The inflation tax has a fantastic ability to simply consume capital. . . If you feel like you can dance in and out of headlines in a way that defeats the inflationary tax, I would love to be your broker – but not your partner.
But let’s apply that logic to today. The United States recorded a deficit of 15% of GDP in 2020. The Congressional Budget Office also expects a deficit of several trillions of dollars in 2021. It would be the first consecutive year of double-digit deficit since World War II global. Covid-fueled quantitative easing also led the Federal Reserve’s balance sheet to nearly double in size. And this time around, the money supply is growing – US M2 has grown at an annualized rate of 26 percent since February of last year, when the policy response in earnest began. Even with cold heads, it all screams risk.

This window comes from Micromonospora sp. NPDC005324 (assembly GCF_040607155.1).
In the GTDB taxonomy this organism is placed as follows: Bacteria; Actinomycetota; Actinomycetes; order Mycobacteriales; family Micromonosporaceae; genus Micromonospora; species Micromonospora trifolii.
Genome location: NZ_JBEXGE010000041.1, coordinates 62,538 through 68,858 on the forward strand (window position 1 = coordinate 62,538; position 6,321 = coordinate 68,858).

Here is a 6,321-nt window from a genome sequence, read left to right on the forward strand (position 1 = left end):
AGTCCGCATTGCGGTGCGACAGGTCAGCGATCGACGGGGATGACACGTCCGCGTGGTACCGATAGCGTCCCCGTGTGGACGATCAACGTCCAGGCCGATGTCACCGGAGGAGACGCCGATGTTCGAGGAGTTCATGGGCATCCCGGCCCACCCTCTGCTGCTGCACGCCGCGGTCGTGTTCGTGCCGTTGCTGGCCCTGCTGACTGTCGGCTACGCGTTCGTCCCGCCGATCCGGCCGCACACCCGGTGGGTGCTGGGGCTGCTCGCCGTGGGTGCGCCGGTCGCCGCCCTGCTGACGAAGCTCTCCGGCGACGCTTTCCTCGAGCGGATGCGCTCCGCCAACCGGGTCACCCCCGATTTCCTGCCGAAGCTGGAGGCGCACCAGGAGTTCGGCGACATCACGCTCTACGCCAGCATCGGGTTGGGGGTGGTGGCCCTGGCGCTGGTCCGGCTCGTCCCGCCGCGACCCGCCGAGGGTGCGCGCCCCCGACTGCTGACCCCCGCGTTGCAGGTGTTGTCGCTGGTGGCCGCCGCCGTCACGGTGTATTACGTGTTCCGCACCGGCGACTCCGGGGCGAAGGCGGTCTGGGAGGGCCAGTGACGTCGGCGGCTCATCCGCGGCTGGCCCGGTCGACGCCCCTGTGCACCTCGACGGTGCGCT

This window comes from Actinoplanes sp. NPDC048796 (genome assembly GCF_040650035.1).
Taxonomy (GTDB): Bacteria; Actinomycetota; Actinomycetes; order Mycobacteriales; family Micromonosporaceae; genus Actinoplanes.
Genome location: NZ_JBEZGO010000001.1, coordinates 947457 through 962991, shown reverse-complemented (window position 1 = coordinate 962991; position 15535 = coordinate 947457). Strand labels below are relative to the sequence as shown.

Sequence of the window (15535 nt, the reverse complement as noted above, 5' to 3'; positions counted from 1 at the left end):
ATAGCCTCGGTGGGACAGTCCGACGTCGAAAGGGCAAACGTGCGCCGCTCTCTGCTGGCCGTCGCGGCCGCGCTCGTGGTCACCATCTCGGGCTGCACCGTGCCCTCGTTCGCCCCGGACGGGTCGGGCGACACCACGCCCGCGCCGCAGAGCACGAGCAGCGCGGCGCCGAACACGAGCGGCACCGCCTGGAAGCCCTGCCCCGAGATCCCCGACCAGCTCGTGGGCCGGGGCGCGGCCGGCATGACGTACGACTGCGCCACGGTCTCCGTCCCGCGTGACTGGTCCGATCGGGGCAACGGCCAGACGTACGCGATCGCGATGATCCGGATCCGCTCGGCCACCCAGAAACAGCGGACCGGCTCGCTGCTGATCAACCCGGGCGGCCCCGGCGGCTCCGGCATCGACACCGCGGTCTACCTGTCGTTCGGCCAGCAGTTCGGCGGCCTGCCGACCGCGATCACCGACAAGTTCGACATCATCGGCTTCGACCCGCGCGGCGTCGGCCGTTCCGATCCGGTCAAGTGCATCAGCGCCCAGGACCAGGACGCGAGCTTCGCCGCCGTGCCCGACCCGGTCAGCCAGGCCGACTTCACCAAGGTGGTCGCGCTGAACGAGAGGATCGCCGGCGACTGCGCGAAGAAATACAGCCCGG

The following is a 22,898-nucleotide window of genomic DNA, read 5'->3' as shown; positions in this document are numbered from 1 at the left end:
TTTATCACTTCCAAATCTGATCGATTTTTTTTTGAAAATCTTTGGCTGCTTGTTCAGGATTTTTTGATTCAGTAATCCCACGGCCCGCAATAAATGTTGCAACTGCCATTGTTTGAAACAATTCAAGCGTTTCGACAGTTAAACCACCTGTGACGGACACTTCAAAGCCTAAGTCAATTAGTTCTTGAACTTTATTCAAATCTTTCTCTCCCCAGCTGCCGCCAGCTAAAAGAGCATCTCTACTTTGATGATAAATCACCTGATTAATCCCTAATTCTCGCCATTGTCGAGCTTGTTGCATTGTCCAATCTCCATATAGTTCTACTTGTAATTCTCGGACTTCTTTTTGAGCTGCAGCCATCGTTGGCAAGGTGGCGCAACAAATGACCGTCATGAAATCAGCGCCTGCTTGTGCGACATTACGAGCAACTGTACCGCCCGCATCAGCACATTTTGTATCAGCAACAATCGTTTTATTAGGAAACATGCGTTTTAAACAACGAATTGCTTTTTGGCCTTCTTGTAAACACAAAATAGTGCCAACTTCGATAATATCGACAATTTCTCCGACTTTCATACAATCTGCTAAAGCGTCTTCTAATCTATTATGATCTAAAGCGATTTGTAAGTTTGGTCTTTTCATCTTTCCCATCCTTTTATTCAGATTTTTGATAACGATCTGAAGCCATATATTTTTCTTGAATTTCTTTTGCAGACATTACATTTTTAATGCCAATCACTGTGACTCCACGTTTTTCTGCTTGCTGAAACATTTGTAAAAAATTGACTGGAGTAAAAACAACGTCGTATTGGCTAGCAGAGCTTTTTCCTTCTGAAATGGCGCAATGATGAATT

So if stocks and bonds fail the inflation test, where should investors flee? As cliché as it sounds, our research shows that commodities have proven to be a strong historical hedge due to the role commodity prices play in the inflation spurt in the first place. During episodes of inflation, the energy complex returned an average of 41 percent while industrial commodities returned 19 percent – both on an actual basis. Gold and silver also offered low double-digit returns.